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1000 Rivers Emit Nearly 80% of Riverine Plastic Pollution into Worlds Oceans, Newly Published Research Shows

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One Percent of Rivers Worldwide, Including Many Small and Medium-Sized Rivers, Represent the Largest Contributors of Ocean Plastic; New Research Challenges Previous Estimations

Rotterdam, the Netherlands – April 30, 2021 – The Ocean Cleanup, the non-profit developing advanced technologies to rid the world’s oceans of plastic, today presented the results of its updated global river pollution model in the peer-reviewed journal Science Advances. The publication sheds new light on where and how much plastic flows into the oceans via rivers. With the help of new measurements and modeling, the study shows that 1000 rivers shed almost 80% of plastic emissions. This number is 100 times more than the 10 rivers that were previously thought to be responsible for most of the pollution. The study was conducted in collaboration with researchers from Wageningen University, Delft University of Technology, Utrecht University, and the Helmholtz Centre for Environmental Research.

Rivers are the primary sources of plastic in the oceans. These new findings indicate that ocean plastic pollution is caused by a greater number of small and medium-sized rivers, defined by a set of geographic factors that determine the highest contribution to the inflow of plastic into our oceans. This understanding is contrary to previous estimations that a small number of massive rivers are the major contributors. Globally, 1000 rivers emit nearly 80% of pollution. One the one hand, this represents 1% of all rivers globally, yet, on the other hand, this estimation is about 100 times as many rivers as was thought to represent the majority of emissions, based on previous studies published in 2017.

Boyan Slat, Founder and CEO of The Ocean Cleanup, commented: “While the plastic problem may seem daunting in scale, this updated understanding of where plastic becomes ocean plastic will allow for a much more targeted intervention. As we see huge differences in pollution levels across the globe, these results could help to rapidly increase the speed of solving the problem. We will use this new data as a guide for our cleanup activities, and we hope others will too.”

The plastic waste that flows into the oceans is not only determined by the amount of plastic generated in a river basin – which is primarily driven by a combination of population concentration, economic development, and waste management quality – but also by the probability of plastic waste being mobilized and transported through the river and into the ocean. The main drivers for the likelihood of plastic waste reaching the ocean are:

  • Precipitation and wind (to mobilize the waste)
  • Land use and terrain slope (the ‘resistance’ for plastic waste to be transported)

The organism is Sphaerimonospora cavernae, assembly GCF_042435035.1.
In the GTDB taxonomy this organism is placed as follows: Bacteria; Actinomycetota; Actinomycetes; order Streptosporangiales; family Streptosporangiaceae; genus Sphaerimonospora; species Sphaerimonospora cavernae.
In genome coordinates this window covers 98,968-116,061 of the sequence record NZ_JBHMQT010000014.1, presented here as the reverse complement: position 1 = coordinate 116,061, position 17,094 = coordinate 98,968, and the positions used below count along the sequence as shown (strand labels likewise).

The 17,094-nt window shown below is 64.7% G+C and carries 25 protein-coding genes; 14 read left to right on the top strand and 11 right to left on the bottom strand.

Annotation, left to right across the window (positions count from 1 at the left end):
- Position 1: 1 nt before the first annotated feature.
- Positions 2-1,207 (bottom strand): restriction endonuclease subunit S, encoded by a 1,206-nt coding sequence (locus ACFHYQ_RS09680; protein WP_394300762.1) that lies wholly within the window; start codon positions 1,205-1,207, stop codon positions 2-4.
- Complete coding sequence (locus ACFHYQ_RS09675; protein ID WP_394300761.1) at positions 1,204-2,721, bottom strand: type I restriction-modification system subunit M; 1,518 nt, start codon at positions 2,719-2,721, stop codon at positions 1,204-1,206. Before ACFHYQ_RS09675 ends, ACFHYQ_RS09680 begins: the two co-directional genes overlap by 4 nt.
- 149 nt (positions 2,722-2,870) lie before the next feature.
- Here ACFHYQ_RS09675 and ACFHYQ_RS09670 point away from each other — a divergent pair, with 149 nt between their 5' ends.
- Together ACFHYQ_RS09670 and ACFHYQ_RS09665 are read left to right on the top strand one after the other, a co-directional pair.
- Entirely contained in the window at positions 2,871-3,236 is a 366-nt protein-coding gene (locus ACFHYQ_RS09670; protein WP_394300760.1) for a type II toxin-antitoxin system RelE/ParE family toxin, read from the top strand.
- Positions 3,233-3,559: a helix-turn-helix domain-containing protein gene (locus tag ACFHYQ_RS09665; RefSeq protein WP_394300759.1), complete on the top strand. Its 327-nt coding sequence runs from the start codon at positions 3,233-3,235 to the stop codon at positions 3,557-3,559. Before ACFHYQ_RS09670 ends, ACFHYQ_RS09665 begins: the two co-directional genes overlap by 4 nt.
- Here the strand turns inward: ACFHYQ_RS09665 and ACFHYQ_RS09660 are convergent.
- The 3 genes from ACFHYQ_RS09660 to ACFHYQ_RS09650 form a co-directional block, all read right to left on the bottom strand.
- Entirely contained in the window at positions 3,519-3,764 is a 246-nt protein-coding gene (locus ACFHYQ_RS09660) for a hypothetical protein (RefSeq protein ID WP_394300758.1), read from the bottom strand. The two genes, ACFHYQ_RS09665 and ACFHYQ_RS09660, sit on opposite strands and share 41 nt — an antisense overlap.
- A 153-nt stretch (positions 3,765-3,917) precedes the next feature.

• The distance to the nearest river and to the ocean (the longer the travel distance of plastic waste, the lower is the probability that it will reach a river or the ocean)

By considering these probabilities in detail, the research team created a global picture of where and how much plastic reaches the oceans. This map is available on the organization’s website:

The study takes these extra factors into account and shows a shift in understanding which rivers emit more plastic. While previous studies ranked the world’s largest rivers as the top contributors to the problem, the center of gravity has shifted to smaller rivers that flow through coastal cities in emerging economies.

For example, the study shows that tropical islands are areas with relatively high probability due to their abundant rainfall, short distances from land-based sources to rivers (of which there tend to be many on these islands), and much shorter distances to oceans than big continental rivers. These new factors lead to evident concentrations of riverine plastic pollution in many countries, including the Philippines, Indonesia, Malaysia, Dominican Republic, and throughout Central America, while large continental countries such as China and India are still high on the list as well.

Conversely, regions with a relatively low probability of becoming problem areas are land-locked countries, arid areas with little wind, or those behind thick forests. Low probability is caused by the much longer travel distances that the plastic needs to cover, with increased chances of the trash somehow being trapped underway, combined with a limited driving force through slower moving rivers. Examples of regions with low polluting numbers are Central Africa and Western China.


A dedicated media gallery on plastic pollution is available here.

Photos, illustrations, and videos on The Ocean Cleanup can be found in the general media gallery.


CFF Communications, Amsterdam
Niels Broekhof
T: +31 (0)6 30 37 49 30

U.S. Media Representative, San Francisco
Alan Dunton
T: +1 415-290-8219

The Ocean Cleanup develops advanced technologies to rid the world’s oceans of plastic. The organization aims to achieve this goal by taking a two-pronged approach: stemming the inflow via rivers and cleaning up what has already accumulated in the ocean. For the latter, The Ocean Cleanup is developing large-scale systems to efficiently concentrate the plastic for periodic removal. This plastic will then be used to create durable products, and fund continued cleanup, making cleanup itself circular. In 2019, the organization launched the other half of their solution, the Interceptor™, to extract plastic in rivers before reaching the ocean.

Founded in 2013 by Boyan Slat, The Ocean Cleanup now employs approximately 100 engineers and researchers. The foundation is headquartered in Rotterdam, the Netherlands.